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Preparing for a professional life in the big leagues: what skills are expected of new entrants?

2024-06-11 16:04:00

Dr. Réka Franciska Vas, Vice Rector of Education at Corvinus and István Attila Szabó, Chairman and CEO of Garantiqa Hitelgarancia Zrt. shared their experiences in an interview on the occasion of the Corvinus CUBE international case competition.
Budapesti Corvinus Egyetem

After the success of several case competitions of Corvinus students abroad (e.g. in New York, Montreal, Sydney, Vancouver), this spring Corvinus University of Budapest has organized for the first time an international case competition together with its student organization Corvinus Case Track Community, which specializes in such competitions. The Budapest CUBE – Corvinus Undergraduate Business Experience 2024 – case study competition attracted 16 teams from all over the world and was supported by Garantiqa Hitelgarancia Zrt. On the occasion of the event, the company’s blog interviewed Dr. Réka Franciska Vas, Vice Rector of Education at Corvinus and István Attila Szabó, CEO of Garantiqa about their experiences at the competition, practice-oriented education, opportunities for graduates and the expectations of companies towards employees. 

 

What was the purpose of the CUBE case study competition? 

Dr Réka Vas: Our students have been participating in international case competitions around the world for more than 10 years, where they see, learn and experience a lot. We believe that universities that not only send teams to competitions, but also organise their own competitions, are more likely to perform at a high level in these competitions. Organising an international competition and actively participating in its organisation helps students and their teachers to work through the different cases, to understand the competition and the thinking of the jury. They can thus follow these processes from the very beginning, from the inside. By working with their corporate partners to write the cases themselves, consult with the judges and listen to their assessments and feedback, students can acquire the skills needed to compete successfully in a much deeper way. At the same time, having a professional excellence competition adds a lot to the reputation of the university.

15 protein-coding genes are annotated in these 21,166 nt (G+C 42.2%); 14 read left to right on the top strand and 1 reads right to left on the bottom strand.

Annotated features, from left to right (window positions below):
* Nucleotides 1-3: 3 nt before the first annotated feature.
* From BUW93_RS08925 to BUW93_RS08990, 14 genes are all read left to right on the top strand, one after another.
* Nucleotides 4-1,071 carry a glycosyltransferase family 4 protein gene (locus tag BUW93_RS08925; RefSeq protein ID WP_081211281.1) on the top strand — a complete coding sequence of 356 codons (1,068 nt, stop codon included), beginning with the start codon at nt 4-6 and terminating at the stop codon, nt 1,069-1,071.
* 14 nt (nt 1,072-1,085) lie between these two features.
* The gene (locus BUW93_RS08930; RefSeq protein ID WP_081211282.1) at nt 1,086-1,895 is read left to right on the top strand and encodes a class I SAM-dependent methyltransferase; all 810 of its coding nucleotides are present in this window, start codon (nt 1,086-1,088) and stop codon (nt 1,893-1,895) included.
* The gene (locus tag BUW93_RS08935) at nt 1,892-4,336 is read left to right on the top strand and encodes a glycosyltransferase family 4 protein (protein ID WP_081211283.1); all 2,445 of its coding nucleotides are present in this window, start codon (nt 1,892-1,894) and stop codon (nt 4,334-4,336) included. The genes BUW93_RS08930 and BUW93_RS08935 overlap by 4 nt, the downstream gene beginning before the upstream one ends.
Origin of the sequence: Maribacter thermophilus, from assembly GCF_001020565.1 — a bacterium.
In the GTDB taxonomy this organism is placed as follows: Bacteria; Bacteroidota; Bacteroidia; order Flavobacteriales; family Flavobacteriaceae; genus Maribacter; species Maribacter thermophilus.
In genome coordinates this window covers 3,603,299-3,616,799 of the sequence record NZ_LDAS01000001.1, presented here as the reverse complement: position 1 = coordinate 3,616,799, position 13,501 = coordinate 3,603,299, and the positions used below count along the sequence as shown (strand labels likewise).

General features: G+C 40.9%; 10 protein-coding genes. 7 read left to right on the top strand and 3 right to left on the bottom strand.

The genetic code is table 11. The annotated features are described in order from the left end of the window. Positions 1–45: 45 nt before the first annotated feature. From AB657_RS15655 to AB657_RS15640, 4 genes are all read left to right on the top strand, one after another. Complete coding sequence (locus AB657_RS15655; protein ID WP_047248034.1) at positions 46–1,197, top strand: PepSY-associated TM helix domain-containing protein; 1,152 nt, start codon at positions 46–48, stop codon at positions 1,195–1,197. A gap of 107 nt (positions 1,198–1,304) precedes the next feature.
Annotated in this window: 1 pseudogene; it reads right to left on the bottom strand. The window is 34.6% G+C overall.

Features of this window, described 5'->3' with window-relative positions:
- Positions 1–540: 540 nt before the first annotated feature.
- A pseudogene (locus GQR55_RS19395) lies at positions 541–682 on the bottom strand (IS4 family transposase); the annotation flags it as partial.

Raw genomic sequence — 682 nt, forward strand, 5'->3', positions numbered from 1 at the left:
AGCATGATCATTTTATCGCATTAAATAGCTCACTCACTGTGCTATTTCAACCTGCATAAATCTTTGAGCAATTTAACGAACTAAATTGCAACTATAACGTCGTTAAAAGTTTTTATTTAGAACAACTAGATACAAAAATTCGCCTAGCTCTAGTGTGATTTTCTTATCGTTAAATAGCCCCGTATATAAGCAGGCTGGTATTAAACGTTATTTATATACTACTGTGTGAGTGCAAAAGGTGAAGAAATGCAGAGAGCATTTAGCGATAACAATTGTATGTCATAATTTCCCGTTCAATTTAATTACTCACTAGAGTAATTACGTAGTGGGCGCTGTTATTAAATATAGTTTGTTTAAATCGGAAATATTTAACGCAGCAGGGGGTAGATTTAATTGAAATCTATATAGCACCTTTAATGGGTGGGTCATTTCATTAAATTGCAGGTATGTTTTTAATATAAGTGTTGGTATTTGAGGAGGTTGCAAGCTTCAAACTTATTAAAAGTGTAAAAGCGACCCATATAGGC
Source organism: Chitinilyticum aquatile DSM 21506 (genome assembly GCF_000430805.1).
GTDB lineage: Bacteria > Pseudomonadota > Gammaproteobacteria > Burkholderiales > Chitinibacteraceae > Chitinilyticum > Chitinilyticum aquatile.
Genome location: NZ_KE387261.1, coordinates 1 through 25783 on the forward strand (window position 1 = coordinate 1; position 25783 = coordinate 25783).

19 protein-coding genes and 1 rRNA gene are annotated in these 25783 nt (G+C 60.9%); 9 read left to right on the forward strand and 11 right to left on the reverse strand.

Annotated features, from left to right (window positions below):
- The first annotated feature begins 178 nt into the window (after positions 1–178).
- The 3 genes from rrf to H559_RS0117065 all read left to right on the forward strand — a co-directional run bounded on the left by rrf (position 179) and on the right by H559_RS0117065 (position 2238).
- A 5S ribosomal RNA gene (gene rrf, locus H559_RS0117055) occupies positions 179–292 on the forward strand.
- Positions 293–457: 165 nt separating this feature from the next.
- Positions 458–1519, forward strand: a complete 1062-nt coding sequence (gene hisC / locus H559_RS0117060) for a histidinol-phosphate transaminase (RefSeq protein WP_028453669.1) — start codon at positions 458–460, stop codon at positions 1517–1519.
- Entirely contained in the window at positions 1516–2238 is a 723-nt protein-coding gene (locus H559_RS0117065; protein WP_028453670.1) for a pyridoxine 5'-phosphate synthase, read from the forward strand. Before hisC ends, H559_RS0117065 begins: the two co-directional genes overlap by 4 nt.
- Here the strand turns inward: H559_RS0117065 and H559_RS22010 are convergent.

Thanks to the case competitions, Corvinus University has become part of an international community that includes the world’s leading business universities. These international competitions provide many opportunities to strengthen existing links and build further relationships. Now, not only our faculty but also our student community is ready to organise its own competition, with the creation of the Corvinus Case Track Community, a student organisation that brings together students who are interested in case management, are taking related courses and are competing in international case competitions. This provided the necessary background for the successful organisation and the students who became the organisers of the competition. 

 

What knowledge does the competition provide? What have the students improved the most? 

Dr. Réka Vas: A case competition mainly develops students’ problem solving and presentation skills. During CUBE, teams solved three cases, a preliminary case that they had completed in the two weeks before the competition, a 7-hour case and a 24-hour case. Competitors are expected to assess the market using a variety of analytical tools and then use the results to formulate a business strategy that provides the best possible solution to the problem they have identified. The case companies are active in different industries and the problems presented focus on different areas of business operations. A competition like this gives students the opportunity to see a range of practical examples from the business world and to learn more about industries that they might not otherwise have the opportunity to explore.  

Participants will also improve their ability to communicate information in a structured way. During the CUBE, students were able to try several presentation formats. For example, the preliminary case was presented in a pitch format, where the jury could stop the presentation and ask questions at any time except for the first and last few minutes. This mimicked a real business presentation, which is common practice in international case competitions. 

 

Why do we need practice-based or case-study-based education? Do you think students can use the knowledge they acquire as employees? 

Dr. Réka Vas: It is a natural need in a society that academic knowledge can be easily applied to the business world, as this increases the competitiveness of students in the rapidly changing labour market, strengthens their links with the professional world during their student years and, last but not least, provides them with greater motivation if they receive direct feedback on the practical benefits of what they have learned.  

However, it is important to remember that what is important professional knowledge today can easily become obsolete later in a student’s career. This is why we also place great emphasis on developing work-related skills in practice-oriented teaching, one of the great tools being the use of case studies, where students’ problem-solving, communication, persuasion skills, the ability to organise theoretical knowledge and apply it to concrete situations can be developed. These can later be key to success not only as employees but also as entrepreneurs.